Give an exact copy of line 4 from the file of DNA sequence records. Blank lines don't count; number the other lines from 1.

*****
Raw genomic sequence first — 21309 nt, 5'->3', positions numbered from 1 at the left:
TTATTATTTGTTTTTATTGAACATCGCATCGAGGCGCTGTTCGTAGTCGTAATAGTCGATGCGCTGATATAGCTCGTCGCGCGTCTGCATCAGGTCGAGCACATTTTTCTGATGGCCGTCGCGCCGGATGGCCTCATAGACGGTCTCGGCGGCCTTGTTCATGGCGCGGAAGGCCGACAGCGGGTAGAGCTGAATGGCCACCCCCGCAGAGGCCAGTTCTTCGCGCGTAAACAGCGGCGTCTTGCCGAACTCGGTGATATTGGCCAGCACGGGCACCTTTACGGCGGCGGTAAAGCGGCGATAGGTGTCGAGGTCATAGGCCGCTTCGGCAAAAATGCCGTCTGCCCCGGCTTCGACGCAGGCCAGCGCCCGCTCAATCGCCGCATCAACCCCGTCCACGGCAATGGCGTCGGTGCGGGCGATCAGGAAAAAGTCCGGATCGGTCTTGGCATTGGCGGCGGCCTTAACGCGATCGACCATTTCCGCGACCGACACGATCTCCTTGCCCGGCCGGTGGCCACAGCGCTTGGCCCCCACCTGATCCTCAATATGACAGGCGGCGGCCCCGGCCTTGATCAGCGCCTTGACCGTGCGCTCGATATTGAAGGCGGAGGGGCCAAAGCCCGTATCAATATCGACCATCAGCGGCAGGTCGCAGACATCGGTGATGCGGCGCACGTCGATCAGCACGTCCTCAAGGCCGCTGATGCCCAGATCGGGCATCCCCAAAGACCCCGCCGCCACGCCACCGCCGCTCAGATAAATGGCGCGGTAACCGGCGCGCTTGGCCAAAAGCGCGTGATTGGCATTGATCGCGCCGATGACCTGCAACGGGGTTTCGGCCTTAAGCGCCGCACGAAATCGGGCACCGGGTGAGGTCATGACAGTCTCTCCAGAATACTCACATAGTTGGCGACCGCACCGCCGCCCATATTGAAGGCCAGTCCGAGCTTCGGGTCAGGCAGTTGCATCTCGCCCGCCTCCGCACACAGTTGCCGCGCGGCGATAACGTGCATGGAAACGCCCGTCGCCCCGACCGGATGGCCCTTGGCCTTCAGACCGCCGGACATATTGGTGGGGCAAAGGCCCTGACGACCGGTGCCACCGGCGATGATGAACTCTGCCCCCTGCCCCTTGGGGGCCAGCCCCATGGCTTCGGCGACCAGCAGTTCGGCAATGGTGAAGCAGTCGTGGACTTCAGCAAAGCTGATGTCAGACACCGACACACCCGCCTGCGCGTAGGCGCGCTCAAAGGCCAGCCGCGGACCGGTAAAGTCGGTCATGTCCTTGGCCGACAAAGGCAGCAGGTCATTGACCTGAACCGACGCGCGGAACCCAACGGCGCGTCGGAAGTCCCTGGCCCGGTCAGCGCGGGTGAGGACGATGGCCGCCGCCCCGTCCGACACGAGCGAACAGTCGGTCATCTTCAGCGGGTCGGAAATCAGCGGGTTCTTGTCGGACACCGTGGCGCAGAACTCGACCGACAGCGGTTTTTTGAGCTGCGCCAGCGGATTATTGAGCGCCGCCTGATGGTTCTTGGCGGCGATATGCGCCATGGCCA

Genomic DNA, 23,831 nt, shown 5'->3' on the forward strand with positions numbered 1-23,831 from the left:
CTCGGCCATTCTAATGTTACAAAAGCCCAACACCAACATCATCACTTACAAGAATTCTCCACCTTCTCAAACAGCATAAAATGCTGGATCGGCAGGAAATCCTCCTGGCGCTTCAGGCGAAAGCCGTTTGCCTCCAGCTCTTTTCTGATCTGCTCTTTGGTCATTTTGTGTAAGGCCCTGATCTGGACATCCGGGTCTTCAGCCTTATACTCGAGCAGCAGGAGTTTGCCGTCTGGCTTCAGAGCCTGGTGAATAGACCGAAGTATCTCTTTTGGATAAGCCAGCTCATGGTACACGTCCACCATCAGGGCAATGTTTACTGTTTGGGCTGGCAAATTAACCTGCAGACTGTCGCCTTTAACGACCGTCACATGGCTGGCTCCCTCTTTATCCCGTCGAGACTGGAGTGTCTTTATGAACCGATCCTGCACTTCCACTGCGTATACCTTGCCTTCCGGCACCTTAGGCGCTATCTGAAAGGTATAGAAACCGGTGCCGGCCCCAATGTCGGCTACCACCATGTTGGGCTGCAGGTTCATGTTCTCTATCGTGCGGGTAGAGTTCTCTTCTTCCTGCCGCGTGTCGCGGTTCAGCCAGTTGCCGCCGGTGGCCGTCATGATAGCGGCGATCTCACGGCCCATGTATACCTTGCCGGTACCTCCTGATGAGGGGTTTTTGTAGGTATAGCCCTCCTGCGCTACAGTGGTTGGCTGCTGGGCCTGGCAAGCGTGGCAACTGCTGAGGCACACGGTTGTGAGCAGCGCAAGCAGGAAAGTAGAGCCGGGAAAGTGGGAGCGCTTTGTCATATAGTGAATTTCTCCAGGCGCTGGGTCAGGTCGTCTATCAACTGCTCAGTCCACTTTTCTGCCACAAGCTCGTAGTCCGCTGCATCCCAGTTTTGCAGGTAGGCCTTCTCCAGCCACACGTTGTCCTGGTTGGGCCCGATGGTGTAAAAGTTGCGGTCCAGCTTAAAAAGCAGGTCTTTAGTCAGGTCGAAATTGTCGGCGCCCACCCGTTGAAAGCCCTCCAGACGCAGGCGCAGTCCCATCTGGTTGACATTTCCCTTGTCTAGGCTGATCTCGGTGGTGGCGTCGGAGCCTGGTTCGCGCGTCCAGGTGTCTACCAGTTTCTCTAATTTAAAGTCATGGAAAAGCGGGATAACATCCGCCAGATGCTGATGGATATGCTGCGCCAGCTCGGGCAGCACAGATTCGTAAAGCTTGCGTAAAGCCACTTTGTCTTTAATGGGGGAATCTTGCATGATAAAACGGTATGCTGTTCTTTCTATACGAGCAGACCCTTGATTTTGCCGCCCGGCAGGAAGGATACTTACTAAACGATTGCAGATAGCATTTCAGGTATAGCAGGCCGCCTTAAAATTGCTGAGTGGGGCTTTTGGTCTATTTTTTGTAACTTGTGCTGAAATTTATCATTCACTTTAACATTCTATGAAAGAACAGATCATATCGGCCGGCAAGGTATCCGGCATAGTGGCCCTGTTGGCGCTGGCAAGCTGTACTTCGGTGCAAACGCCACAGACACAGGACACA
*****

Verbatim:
CTCGGCCATTCTAATGTTACAAAAGCCCAACACCAACATCATCACTTACAAGAATTCTCCACCTTCTCAAACAGCATAAAATGCTGGATCGGCAGGAAATCCTCCTGGCGCTTCAGGCGAAAGCCGTTTGCCTCCAGCTCTTTTCTGATCTGCTCTTTGGTCATTTTGTGTAAGGCCCTGATCTGGACATCCGGGTCTTCAGCCTTATACTCGAGCAGCAGGAGTTTGCCGTCTGGCTTCAGAGCCTGGTGAATAGACCGAAGTATCTCTTTTGGATAAGCCAGCTCATGGTACACGTCCACCATCAGGGCAATGTTTACTGTTTGGGCTGGCAAATTAACCTGCAGACTGTCGCCTTTAACGACCGTCACATGGCTGGCTCCCTCTTTATCCCGTCGAGACTGGAGTGTCTTTATGAACCGATCCTGCACTTCCACTGCGTATACCTTGCCTTCCGGCACCTTAGGCGCTATCTGAAAGGTATAGAAACCGGTGCCGGCCCCAATGTCGGCTACCACCATGTTGGGCTGCAGGTTCATGTTCTCTATCGTGCGGGTAGAGTTCTCTTCTTCCTGCCGCGTGTCGCGGTTCAGCCAGTTGCCGCCGGTGGCCGTCATGATAGCGGCGATCTCACGGCCCATGTATACCTTGCCGGTACCTCCTGATGAGGGGTTTTTGTAGGTATAGCCCTCCTGCGCTACAGTGGTTGGCTGCTGGGCCTGGCAAGCGTGGCAACTGCTGAGGCACACGGTTGTGAGCAGCGCAAGCAGGAAAGTAGAGCCGGGAAAGTGGGAGCGCTTTGTCATATAGTGAATTTCTCCAGGCGCTGGGTCAGGTCGTCTATCAACTGCTCAGTCCACTTTTCTGCCACAAGCTCGTAGTCCGCTGCATCCCAGTTTTGCAGGTAGGCCTTCTCCAGCCACACGTTGTCCTGGTTGGGCCCGATGGTGTAAAAGTTGCGGTCCAGCTTAAAAAGCAGGTCTTTAGTCAGGTCGAAATTGTCGGCGCCCACCCGTTGAAAGCCCTCCAGACGCAGGCGCAGTCCCATCTGGTTGACATTTCCCTTGTCTAGGCTGATCTCGGTGGTGGCGTCGGAGCCTGGTTCGCGCGTCCAGGTGTCTACCAGTTTCTCTAATTTAAAGTCATGGAAAAGCGGGATAACATCCGCCAGATGCTGATGGATATGCTGCGCCAGCTCGGGCAGCACAGATTCGTAAAGCTTGCGTAAAGCCACTTTGTCTTTAATGGGGGAATCTTGCATGATAAAACGGTATGCTGTTCTTTCTATACGAGCAGACCCTTGATTTTGCCGCCCGGCAGGAAGGATACTTACTAAACGATTGCAGATAGCATTTCAGGTATAGCAGGCCGCCTTAAAATTGCTGAGTGGGGCTTTTGGTCTATTTTTTGTAACTTGTGCTGAAATTTATCATTCACTTTAACATTCTATGAAAGAACAGATCATATCGGCCGGCAAGGTATCCGGCATAGTGGCCCTGTTGGCGCTGGCAAGCTGTACTTCGGTGCAAACGCCACAGACACAGGACACA